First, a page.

Disney Green

Want to influence the next generation? Grab ’em young like cereal producers and others who advertise to children do.

Reference point theory posits that our first exposure to a product or experience imprints and becomes the comparison reference for all things similar. Disney is leading the charge to ban junk food. It is embracing green.

Debuted on Earth Day, the 4,500-square-foot VISION House inside the 100,000-square-foot INNOVENTIONS building is an integral part of the “happiest place on earth.” Green home awareness will imprint children with green design and products both prosaic and visionary, much as an earlier generation embraced recycling. VISION House’s purpose is to engender sustainable thinking, says Green Builder Media CEO Sara Gutterman. Disney expects 15 million people will see the home during the next three years.


A dichotomy exists between green builders who focus on a practical engineering approach and to those, often DIYers, who embrace natural materials. VISION House embraces both with a hands-on, touch-me and play exhibit. Think economical recycled: fabric insulation, placemats woven from newspaper and upholstery crafted of burlap sacks. Then there is the HVAC system and iPad house controls —and the costly toilet that warms your feet and has an iPod dock. Families learn green to do now and about which to dream.


Following their VISION House tour, kids will nag. No surprise. Kids already nag parents for food and toys. They learn in school to nag about not smoking and recycling. Children are known to learn habits that generate permanent lifestyle changes.


Why EPCOT? Why Disney? Why Not? Disney learned early lessons at Disneyland that it applied to correct perceived mistakes to avoid at Disney World. The company brought in famous architect Robert A. M. Stern to create Celebration. Sustainability programs include Environmentality, Friends of Change, and the $15.5 million Climate Solutions Fund. Green Builder Media collaborated with Walt Disney’s Imagineers to “innovent” VISION House, combining the media company’s expertise in green living with Disney’s expertise in entertainment.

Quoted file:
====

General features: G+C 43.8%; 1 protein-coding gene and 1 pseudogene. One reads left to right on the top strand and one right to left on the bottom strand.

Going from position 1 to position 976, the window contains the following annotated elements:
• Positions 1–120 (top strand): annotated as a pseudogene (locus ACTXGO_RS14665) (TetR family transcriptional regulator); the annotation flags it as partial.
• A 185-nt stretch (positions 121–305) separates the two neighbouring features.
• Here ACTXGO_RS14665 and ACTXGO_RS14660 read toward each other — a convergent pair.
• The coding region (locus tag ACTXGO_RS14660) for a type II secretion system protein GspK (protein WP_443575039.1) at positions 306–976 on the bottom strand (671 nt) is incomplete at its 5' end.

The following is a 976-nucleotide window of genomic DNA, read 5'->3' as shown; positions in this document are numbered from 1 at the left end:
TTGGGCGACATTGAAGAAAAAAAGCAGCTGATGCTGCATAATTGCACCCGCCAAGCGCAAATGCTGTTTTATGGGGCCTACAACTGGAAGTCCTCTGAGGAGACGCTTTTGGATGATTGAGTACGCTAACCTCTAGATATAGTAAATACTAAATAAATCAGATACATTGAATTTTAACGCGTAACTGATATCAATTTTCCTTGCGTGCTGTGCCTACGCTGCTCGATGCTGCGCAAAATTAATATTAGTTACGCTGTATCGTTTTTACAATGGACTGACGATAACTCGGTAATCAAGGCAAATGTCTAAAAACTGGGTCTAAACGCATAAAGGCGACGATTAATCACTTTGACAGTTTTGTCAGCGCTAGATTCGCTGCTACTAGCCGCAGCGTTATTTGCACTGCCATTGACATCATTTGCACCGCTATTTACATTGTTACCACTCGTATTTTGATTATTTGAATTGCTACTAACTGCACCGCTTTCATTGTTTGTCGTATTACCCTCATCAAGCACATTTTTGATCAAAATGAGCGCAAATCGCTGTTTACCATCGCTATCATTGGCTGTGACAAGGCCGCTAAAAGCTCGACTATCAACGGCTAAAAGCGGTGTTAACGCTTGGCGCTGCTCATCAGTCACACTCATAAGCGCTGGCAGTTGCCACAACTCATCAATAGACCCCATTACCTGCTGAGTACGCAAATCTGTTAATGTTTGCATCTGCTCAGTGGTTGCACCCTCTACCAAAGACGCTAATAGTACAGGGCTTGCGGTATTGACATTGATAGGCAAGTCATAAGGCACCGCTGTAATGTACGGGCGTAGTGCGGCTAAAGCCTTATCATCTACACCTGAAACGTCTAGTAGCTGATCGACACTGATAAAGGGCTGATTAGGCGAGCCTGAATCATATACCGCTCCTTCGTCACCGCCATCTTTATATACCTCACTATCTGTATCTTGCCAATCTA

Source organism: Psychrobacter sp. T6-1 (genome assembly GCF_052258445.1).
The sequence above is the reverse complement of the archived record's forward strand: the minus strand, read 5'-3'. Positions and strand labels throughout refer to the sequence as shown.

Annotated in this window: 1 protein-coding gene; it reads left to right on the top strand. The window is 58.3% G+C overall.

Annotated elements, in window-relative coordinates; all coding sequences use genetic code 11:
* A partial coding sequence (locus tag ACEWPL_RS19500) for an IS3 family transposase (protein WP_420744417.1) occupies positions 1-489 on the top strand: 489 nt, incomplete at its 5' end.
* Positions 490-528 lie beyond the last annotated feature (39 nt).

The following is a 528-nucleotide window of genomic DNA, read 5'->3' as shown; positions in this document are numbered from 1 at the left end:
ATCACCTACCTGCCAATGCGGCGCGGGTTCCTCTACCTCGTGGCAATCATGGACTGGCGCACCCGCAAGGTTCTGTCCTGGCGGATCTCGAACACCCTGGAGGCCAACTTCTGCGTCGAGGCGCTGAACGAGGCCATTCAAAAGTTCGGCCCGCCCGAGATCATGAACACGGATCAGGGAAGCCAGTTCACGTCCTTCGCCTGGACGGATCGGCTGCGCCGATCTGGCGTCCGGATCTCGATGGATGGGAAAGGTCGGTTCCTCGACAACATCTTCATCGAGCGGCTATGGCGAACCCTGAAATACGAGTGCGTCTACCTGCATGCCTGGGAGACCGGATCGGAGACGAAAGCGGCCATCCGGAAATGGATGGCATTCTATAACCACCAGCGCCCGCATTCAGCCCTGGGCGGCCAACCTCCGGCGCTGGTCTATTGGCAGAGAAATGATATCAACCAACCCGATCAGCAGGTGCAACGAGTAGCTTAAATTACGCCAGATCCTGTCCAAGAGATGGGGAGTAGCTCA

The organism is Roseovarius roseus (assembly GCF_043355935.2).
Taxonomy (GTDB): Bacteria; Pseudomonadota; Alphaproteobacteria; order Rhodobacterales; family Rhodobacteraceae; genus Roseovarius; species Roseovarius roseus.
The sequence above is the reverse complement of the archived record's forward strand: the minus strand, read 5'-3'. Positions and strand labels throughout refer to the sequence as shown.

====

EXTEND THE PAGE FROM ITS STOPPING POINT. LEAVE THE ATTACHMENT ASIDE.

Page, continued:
The vision is now and tomorrow. Today, the home’s roof annihilates smog. But the team is exploring adding future “innoventions”. One idea: a kinetic-energy-generating floor. Think about the possibilities of active children and pets to power the home. Mom will no longer yell, “stop that” but “go-go.” Visit www.visionhousegreen.org to see a slide show of the home and its features.

Christina B. Farnsworth lives green. Semi-retired, her 35+ year- long, award-winning writing career includes four books and thousands of articles about building, design, and construction. She lives in a photovoltaic-powered NetZero home. When she does drive, it’s in a Prius.

Categories: Sustainability